You may submit comments in response to this document by (1) hard copy, (2) fax transmission (facsimile), or (3) electronically through the OSHA Web page. Please note you cannot attach materials such as studies or journal articles to electronic comments. If you have additional materials, you must submit three copies of them to the OSHA Docket Office at the address above. The additional materials must clearly identify your electronic comments by name, date, subject and docket number so we can attach them to your comments. Because of security-related problems there may be a significant delay in the receipt of comments by regular mail. Please contact the OSHA Docket Office at (202) 693-2350 for information about security procedures concerning the delivery of materials by express delivery, hand delivery and messenger service.

II. Background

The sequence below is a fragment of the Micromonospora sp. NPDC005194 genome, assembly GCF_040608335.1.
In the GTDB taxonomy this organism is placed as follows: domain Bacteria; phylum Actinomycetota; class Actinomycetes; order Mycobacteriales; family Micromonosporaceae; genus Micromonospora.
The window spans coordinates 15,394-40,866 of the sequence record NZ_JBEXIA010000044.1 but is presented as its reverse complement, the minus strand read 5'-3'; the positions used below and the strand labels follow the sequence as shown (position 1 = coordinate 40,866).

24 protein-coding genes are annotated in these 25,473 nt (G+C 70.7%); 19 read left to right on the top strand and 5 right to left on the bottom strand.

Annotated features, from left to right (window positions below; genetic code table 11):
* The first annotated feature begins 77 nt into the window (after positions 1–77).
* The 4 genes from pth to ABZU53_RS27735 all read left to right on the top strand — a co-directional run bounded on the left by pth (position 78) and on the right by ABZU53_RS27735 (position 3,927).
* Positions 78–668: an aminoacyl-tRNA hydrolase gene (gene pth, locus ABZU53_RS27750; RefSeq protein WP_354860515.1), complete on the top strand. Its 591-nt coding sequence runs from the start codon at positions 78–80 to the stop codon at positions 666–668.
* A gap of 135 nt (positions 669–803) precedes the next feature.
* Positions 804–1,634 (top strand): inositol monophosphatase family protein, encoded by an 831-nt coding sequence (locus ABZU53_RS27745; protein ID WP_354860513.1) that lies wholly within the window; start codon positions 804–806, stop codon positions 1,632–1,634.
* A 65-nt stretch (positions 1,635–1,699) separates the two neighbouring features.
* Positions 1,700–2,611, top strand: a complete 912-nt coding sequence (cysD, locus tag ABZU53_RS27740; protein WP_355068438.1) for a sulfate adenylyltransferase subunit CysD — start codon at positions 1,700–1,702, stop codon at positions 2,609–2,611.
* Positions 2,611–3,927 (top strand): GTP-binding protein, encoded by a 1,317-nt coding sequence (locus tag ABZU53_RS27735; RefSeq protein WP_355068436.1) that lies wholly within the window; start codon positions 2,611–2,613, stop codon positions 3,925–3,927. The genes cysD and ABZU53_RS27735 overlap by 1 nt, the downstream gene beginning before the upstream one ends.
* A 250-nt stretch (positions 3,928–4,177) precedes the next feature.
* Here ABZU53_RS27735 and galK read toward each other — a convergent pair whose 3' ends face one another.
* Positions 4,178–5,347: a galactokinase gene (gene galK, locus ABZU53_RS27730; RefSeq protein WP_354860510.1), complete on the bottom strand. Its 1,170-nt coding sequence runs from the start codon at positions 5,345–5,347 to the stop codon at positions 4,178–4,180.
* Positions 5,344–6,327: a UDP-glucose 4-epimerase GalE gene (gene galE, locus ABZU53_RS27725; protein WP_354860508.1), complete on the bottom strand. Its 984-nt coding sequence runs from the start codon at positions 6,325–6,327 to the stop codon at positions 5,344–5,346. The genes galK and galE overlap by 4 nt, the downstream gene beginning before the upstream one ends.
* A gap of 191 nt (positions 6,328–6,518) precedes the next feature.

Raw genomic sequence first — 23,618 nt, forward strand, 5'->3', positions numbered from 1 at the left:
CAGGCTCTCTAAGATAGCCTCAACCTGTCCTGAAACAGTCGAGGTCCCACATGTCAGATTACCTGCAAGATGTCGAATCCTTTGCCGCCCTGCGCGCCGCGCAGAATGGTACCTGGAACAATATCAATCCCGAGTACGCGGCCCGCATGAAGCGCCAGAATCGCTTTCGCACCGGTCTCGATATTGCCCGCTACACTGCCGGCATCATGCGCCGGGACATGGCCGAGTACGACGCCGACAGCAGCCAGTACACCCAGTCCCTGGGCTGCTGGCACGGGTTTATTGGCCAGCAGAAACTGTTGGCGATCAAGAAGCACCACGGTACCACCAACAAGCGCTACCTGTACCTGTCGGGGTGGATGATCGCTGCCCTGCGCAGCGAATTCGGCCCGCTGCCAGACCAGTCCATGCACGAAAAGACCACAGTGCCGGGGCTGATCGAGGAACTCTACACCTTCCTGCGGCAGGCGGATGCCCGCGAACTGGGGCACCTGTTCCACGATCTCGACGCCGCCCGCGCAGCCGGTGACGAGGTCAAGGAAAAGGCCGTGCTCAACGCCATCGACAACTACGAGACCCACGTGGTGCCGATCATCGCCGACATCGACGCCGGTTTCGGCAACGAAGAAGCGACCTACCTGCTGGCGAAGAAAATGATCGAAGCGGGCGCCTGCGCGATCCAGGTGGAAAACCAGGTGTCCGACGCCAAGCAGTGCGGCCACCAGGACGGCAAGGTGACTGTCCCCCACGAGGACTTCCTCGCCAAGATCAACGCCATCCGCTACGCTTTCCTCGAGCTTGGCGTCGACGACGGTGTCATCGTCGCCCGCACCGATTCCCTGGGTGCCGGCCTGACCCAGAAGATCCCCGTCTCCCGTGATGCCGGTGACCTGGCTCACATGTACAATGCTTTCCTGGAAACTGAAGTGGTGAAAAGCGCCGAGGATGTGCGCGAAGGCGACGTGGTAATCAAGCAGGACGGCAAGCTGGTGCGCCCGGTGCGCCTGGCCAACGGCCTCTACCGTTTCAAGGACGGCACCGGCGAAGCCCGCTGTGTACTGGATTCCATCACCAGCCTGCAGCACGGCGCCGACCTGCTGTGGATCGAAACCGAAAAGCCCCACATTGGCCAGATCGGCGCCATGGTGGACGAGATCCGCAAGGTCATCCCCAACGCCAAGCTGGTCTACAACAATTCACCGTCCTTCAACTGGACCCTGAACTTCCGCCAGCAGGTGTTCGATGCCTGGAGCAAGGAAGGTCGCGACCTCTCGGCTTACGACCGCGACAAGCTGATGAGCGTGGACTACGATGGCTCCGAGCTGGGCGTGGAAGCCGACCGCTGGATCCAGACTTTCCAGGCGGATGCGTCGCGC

The Department of Labor, as part of its continuing effort to reduce paperwork and respondent (i.e., employer) burden, conducts a preclearance consultation program to provide the public with an opportunity to comment on proposed and continuing information collection requirements in accordance with the Paperwork Reduction Act of 1995 (PRA-95) (44 U.S.C. 3506(c)(2)(A)). This program ensures that information is in the desired format, reporting burden (time and costs) is minimal, collection instruments are clearly understood, and OSHA's estimate of the information collection burden is correct. The Occupational Safety and Health Act of 1970 (the Act) authorizes information collection by employers as necessary or appropriate for enforcement of the Act or for developing information regarding the causes and prevention of occupational injuries, illnesses, and accidents (29 U.S.C. 657). Under the authority granted by the OSH Act, OSHA published a health regulation governing access to employee exposure-monitoring data and medical records. This regulation does not require employers to collect any information or to establish any new systems of records. Rather, it requires that employers provide employees, their designated representatives, and OSHA with access to employee exposure-monitoring and medical records, and any analyses resulting from these records, whether or not the records are mandated by specific occupational safety and health standards. In this regard, the regulation specifies requirements for record access, record retention, employee information, trade-secret management, and record transfer. Accordingly, the Agency attributes the burden hours and costs associated with exposure monitoring and measurement, medical surveillance, and the other activities required to generate the data governed by the regulation to the health standards that specify these activities, therefore, OSHA did not include these burden hours and costs in this ICR.